7 November 2018
When local teacher Kumiko Hammersley said goodbye to her Rottweiler she was feeling lost but a 10 year old Staffy cross from the pound helped her find her way.
“I decided to re-home a dog because a month earlier I had to put my disabled Rottweiler to sleep and after having my life revolve around a dog for two years I was a little lost,” she said.
Ms Hammersley said when she first saw Karma at the pound it was as though the dog had given up. Unlike the other dogs which all bounded to the front of their cages, barking for attention, Karma lay in the corner of her cage looking like she had accepted her fate.
It was that sad look that attracted Ms Hammersley and ultimately led to Karma becoming her perfect ‘couch potato/side kick’.
Karma had come to be at the pound after her owners failed to register her. The dog spent a month waiting for her owners to collect her but they changed their minds. Thanks to Ms Hammersley, Karma now has a loving forever home.
Karma is now considered one of the family at the Hammersley house. She is like another grandchild for Ms Hammersley’s parents and an honorary student at Owhata School where Ms Hammersley teaches.
“She visits my class once a month . . . She is the best bribe ever with them too and the kids will behave so they can have their ‘Karma time’.”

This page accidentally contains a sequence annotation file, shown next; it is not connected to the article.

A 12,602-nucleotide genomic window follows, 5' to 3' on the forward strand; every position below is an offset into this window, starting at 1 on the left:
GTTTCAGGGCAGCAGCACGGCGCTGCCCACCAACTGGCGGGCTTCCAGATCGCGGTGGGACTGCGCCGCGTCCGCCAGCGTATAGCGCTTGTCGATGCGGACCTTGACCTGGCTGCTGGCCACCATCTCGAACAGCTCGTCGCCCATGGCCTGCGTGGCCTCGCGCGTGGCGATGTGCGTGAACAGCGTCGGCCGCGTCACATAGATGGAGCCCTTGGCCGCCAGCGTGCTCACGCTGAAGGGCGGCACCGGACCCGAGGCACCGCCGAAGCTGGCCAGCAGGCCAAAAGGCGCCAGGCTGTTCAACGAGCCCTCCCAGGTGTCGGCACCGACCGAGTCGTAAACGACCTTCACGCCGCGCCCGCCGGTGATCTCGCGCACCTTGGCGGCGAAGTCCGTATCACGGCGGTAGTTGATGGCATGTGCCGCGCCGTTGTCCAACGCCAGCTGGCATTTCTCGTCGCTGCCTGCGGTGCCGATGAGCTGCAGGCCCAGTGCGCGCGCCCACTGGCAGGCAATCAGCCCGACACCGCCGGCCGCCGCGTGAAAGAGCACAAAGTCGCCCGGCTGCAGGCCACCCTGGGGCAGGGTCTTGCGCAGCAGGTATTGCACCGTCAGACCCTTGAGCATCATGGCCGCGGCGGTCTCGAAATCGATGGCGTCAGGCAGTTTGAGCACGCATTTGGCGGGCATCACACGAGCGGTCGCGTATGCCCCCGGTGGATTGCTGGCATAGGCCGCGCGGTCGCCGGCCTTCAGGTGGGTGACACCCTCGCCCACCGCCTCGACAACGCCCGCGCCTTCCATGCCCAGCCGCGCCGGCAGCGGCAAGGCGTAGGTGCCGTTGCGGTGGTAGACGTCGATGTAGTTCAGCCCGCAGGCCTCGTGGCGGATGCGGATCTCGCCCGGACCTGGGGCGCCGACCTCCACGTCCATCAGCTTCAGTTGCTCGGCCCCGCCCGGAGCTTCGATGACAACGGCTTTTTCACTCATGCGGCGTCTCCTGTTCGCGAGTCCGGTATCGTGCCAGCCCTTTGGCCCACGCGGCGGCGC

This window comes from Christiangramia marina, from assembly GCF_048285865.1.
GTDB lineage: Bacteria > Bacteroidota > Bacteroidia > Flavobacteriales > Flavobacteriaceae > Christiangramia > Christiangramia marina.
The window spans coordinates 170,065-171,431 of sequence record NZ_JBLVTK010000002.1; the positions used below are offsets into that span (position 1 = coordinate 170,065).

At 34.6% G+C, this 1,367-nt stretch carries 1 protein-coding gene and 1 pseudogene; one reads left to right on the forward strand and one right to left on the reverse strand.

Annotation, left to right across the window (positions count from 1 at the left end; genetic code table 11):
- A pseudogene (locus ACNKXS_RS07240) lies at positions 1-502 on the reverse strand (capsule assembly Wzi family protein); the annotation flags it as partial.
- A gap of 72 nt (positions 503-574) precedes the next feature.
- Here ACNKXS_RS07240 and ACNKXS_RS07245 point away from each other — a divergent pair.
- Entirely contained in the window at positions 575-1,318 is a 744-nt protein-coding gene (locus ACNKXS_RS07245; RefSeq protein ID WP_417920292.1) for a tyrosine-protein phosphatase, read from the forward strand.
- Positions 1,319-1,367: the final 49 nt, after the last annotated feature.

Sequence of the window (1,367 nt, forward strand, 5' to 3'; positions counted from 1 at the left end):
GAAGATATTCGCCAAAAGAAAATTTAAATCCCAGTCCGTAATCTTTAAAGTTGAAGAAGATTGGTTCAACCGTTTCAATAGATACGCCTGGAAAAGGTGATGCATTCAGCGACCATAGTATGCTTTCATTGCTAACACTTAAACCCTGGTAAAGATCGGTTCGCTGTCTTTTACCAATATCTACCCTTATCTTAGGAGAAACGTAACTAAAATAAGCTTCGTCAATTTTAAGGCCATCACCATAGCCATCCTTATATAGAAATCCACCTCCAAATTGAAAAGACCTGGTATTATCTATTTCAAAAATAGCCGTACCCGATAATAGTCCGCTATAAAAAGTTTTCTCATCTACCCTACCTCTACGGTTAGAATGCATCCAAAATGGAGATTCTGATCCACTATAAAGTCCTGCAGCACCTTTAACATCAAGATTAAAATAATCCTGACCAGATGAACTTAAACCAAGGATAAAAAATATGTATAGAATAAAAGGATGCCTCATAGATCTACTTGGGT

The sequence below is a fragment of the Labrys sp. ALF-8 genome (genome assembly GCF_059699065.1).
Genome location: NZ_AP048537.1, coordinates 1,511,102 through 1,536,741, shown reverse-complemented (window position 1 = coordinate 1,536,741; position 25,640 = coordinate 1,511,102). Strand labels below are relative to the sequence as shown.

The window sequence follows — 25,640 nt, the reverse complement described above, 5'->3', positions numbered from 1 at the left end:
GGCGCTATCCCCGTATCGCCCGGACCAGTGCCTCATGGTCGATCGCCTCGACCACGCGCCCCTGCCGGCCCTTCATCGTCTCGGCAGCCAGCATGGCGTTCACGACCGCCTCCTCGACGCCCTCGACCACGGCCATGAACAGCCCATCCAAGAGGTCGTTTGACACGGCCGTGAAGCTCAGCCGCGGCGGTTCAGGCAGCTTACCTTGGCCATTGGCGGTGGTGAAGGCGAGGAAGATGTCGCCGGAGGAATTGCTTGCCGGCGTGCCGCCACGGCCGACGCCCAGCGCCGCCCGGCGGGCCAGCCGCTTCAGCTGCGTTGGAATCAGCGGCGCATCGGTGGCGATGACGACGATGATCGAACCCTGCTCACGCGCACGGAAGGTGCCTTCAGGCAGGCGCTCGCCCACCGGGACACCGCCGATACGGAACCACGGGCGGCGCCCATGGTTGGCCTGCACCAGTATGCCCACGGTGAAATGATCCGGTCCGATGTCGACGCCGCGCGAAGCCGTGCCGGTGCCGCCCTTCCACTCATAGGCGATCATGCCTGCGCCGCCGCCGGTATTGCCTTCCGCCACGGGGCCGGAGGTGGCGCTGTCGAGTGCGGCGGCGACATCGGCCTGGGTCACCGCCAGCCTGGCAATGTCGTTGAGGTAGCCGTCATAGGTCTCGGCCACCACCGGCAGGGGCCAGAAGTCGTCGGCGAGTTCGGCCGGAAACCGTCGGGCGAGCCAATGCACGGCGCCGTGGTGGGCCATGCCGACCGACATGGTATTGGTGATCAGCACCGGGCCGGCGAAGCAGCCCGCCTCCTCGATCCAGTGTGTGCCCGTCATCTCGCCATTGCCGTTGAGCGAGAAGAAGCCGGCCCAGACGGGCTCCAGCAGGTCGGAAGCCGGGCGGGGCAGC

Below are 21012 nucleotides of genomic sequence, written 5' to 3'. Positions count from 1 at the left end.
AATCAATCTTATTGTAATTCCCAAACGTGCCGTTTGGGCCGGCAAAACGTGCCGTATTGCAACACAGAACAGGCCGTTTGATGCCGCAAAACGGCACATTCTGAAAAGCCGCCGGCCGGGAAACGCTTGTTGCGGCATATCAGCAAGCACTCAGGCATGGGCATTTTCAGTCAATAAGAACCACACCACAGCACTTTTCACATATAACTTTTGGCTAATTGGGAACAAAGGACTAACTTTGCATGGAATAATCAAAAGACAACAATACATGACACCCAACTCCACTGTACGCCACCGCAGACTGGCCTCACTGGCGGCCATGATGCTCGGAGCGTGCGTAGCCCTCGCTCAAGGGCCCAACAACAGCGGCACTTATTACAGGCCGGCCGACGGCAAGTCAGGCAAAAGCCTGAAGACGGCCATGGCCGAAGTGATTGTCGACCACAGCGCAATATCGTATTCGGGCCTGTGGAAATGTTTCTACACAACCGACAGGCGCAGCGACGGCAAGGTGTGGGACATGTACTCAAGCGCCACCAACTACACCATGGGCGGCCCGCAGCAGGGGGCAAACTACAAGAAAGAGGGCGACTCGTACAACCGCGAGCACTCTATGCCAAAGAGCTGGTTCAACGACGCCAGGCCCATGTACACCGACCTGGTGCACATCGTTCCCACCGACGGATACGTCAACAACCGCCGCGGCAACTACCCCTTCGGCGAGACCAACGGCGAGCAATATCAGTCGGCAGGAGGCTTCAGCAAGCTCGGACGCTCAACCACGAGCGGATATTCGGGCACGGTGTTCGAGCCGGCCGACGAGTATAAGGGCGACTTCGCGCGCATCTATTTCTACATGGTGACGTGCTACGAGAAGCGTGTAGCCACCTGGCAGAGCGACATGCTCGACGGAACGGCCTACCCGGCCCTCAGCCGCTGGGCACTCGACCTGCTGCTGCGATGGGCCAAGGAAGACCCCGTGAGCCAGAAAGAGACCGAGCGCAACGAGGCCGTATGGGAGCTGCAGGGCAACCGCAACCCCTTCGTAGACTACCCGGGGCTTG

That usually involves five or so minutes on their own patting Karma.
Since adopting Karma, Ms Hammersley has shared regular updates with Rotorua Lakes Council’s Animal Control team. They often get photos of her in fancy dress or relaxing around the house.
Karma is one of the many dogs that are rehomed from the Rotorua pound each year. The Animal Control team try to rehome as many as possible and further investment to upgrade the pound facility will mean more room to hold dogs looking for forever homes.
Phase one includes upgrading the fence and laying the foundation to increase capacity to allow for 50 new pens. The first 23 pens will be finished by the end of the year with the rest being installed in the new financial year.
Other work includes improvements to the existing grass exercise areas, plans to install a sustainable water tank for gardens and cleaning and new custom made kennels for pregnant or nursing dogs.
The pound works with a range of rescue organisations and vets and uses council’s online channels to try and find homes for dogs suitable for re-homing.
More than 100 dogs a year are re-homed. You can see some of this year’s rehomed dogs here.
If you would like to adopt a pound pooch, keep an eye on the Homeless Hounds page on the Council’s website or contact an Animal Control officer on 07 348 4199 and they can talk you through the process.
Photos 1 - 3: Karma in various dress up outfits. Photo 4: the new concrete pad at the Rotorua pound waiting for kennels to be constructed.